Net Galley Wrap Up #4

Sunday 18 October 2020

It's time for another Net Galley Wrap Up! Yay! This time, instead of audio book or graphic novels, we're talking about regular books. So check it out and you may just find a fun future read.

Coffee Days Whiskey Nights by Cyrus Parker

This is a collection of poetry, prose, and aphorisms that juxtaposes the hopefulness a brand new day can bring with the lingering thoughts that keep us up into the late-night hours. This book takes a look at the way a single day can change our outlook on everything from relationships with others, to our relationships with ourselves, and everything in between. (Net Galley Synopsis)

I didn't expect to be blown away. I didn't expect to love it. I expected to read a bunch of lofty poetry that I'd only understand a smidge of but I got it as much as someone who is not Cyrus Parker can get it.  It was beautiful. It was sad. It was happy. I related to some of it while I can never understand some of it but I can still appreciate the words and emotions. 

This is my first modern poetry book and it will be on my favorites list. 

This was great. I didn't expect to love it as much as I did.

Coffee Days Whiskey Nights gets a 10 out of 11

I Hope This Helps by Tommy Siegel

Tommy Siegel's debut book collection includes 200+ pages of comics, essays, and extremely helpful guides to coping with 21st-century panic. With comics titled “Choose your social anxiety coping mechanism” and “What your coffee drink of choice says about you,” I Hope This Helps offers clever and sardonic commentary on our phone-obsessed, social media-driven culture, as well as a series of devastatingly funny relationship comics starring his popular Candy Hearts characters. (Premise from Net Galley)

I had no idea what to expect going in as I had never heard of Tommy Siegel before. But I like comics so I figured, why not. This is a collection of 

The full title is I Hope This Helps: 500 Days of Comics and Extremely Helpful Guides. The comics were hit and miss. Some made me laugh so hard I was shaking. Others just missed the mark.

An ongoing theme is the difference between younger and older millennials as well as social media and phone addiction. The goal felt like it was aiming for sarcasm but it comes across as super cynical. 

This was going to be a 3 star book but a handful of comics really made me laugh. A great honest belly laugh that just makes you smile and that alone upped the rating by one.

If you're a fan of comics like The Oatmeal or anything with a vague resemblance to old Far Side, than this is for you.

I Hope This Helps gets a 7.5 out of 11

Dead Dudes by Christopher Sebela

Dead Dudes by Christopher Sebela and Ben Sears is a goofy little graphic novel about paranormal investigators that become ghosts and want to prove to the world that ghosts exist when their rivals show up to the place their haunting.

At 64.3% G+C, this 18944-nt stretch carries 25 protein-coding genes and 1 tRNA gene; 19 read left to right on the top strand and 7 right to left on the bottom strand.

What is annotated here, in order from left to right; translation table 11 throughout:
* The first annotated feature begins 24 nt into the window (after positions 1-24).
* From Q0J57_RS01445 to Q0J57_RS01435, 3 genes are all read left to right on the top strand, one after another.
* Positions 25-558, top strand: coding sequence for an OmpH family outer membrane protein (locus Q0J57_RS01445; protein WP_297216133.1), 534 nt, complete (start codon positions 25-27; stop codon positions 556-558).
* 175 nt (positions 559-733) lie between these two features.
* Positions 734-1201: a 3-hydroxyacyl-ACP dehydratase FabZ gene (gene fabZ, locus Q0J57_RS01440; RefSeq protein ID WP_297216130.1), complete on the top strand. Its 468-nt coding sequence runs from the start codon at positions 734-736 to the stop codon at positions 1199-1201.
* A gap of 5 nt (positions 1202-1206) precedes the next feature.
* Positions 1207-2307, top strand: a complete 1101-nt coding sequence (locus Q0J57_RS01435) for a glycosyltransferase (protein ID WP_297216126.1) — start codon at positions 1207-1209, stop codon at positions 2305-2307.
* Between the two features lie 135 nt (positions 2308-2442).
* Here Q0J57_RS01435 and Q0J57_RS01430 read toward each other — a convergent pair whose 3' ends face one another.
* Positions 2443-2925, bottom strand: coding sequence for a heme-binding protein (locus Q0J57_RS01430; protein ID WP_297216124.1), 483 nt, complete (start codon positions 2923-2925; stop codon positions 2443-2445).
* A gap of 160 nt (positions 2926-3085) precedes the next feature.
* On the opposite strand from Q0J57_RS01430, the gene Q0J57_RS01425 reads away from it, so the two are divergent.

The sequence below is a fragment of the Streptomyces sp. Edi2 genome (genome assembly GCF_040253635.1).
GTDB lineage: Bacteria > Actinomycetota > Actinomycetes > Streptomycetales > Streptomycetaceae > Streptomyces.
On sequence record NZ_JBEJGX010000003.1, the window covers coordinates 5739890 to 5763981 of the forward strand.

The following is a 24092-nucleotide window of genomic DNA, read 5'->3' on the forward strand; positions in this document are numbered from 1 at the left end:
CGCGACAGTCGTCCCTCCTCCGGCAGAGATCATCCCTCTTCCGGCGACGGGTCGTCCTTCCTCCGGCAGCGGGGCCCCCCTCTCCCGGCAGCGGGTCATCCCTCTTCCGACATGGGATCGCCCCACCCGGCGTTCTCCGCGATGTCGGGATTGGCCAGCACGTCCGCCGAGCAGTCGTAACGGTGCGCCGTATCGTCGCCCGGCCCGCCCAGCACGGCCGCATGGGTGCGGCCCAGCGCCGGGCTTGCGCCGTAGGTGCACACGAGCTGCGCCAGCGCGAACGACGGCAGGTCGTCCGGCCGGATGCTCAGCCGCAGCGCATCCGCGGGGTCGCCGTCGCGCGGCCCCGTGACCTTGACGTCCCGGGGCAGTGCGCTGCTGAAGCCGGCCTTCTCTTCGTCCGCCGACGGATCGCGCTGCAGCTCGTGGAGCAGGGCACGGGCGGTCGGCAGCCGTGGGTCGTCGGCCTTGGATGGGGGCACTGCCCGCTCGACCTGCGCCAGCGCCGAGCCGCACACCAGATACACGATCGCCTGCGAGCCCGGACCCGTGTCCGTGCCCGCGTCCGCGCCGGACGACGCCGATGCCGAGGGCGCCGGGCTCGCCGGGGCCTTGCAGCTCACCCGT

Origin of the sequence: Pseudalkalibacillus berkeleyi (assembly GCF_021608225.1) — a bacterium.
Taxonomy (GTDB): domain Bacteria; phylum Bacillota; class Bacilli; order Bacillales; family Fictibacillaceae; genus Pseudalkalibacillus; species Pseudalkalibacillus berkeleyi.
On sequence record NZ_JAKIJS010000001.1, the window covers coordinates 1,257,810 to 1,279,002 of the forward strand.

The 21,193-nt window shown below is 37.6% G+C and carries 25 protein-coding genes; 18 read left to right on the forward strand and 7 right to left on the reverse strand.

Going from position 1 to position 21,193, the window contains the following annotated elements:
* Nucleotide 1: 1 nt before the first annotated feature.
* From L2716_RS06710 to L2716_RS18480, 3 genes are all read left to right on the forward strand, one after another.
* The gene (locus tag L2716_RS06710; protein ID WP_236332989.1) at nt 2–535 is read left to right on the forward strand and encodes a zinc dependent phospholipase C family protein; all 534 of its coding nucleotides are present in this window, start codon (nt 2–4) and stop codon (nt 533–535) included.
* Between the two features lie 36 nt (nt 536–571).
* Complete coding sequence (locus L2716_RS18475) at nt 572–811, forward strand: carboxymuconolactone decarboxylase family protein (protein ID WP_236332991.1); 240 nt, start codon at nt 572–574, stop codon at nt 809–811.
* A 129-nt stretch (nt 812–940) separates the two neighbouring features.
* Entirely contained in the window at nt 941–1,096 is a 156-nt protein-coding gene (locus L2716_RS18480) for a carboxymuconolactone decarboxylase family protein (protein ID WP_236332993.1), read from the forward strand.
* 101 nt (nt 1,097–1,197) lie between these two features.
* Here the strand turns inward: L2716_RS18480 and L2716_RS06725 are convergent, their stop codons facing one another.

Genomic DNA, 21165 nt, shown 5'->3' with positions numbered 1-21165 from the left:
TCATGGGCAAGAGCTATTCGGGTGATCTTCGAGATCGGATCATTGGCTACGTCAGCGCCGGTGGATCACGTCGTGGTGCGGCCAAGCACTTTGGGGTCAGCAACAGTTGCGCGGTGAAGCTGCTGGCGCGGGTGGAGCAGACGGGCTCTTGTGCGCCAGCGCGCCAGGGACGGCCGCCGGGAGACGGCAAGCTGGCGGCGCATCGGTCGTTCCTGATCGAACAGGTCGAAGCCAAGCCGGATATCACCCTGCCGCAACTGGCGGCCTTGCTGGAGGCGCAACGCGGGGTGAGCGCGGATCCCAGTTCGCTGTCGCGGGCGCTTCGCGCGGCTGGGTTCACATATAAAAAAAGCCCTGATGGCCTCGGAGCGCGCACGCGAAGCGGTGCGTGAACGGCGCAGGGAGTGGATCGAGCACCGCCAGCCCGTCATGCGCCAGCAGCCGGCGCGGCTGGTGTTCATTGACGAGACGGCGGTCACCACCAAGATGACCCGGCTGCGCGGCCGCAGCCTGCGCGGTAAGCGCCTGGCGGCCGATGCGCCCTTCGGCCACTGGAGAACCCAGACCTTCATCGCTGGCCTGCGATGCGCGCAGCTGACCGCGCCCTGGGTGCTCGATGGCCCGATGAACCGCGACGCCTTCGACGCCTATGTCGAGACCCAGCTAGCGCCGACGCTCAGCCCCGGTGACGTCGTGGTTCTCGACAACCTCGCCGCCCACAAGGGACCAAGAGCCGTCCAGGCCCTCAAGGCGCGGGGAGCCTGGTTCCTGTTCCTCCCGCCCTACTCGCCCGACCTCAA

The Ghost Bros, which is what the protagonists call their team, are quite clearly modeled after the Ghost Adventures crew while the rivals give off a Ghost Hunters vibe.  

The art is just okay. Not great but not awful. It seems to be purposefully messy. The plot is interesting but gets a bit too odd and convoluted at the end. There's no character growth. Everyone stays the same. The author has bleeps instead of actual swearing which gets quite annoying. Either swear or don't swear. Don't try and be cute and live in the middle. 

This was fun but could have been a lot better. The story tried to do to much and it didn't have enough going for it to make up for the shortcomings.

Dead Dudes gets a 3 out of 11

Guantanamo Voices: True Accounts from the World's Most Infamous Prison by Sarah Mirk

This is the heaviest graphic novel I've ever read. I've always known that Gitmo was just one gigantic war crime, but the stories of those involved were shocking, i think this graphic novel attempts to bring to light some of the stories that people need to know. 

Sarah Mirk and the various artists who worked on this did a fantastic job.  The art was good and the stories ranged from intriguing to horrifying and it captured my interest right away. 

I think this should be required reading in high schools and even in college because I never knew a lot of this stuff. Even some of the facts like there are 40 inmates still there was completely new to me. This is something we should know. Since this is all from first hand accounts the stories bypass the talking heads and spin doctors who always make things all muddled. 

I'm glad I read this and I'll recommend this to anyone willing to read it.

Grumpy Cat Awful-ly Big Comic Collection by Various Authors

This collection of Grumpy Cat comics would be great for kids.  This isn't one of those all ages comics where the parent would get just as much enjoyment as the child would. The jokes were basic, perfect for someone young. But for anyone able to tie their own shoes? This is an easy one to skip. Grumpy Cat, may she rest in peace, had her moment of fame and was a funny internet meme for a while but the fad is over. Sure, a good grumpy cat meme is still fun, but this doesn't feel like it's trying to capitalize on Grumpy Cat herself as opposed to just a cute topic for a kids book.

So if you want something fun for a child in your life, this could be worth a look. If not, skip it. My friends and fellow adults, we are not the target audince.

Grumpy Cat Awful-ly Big Comics Collection gets a 5 out of 11

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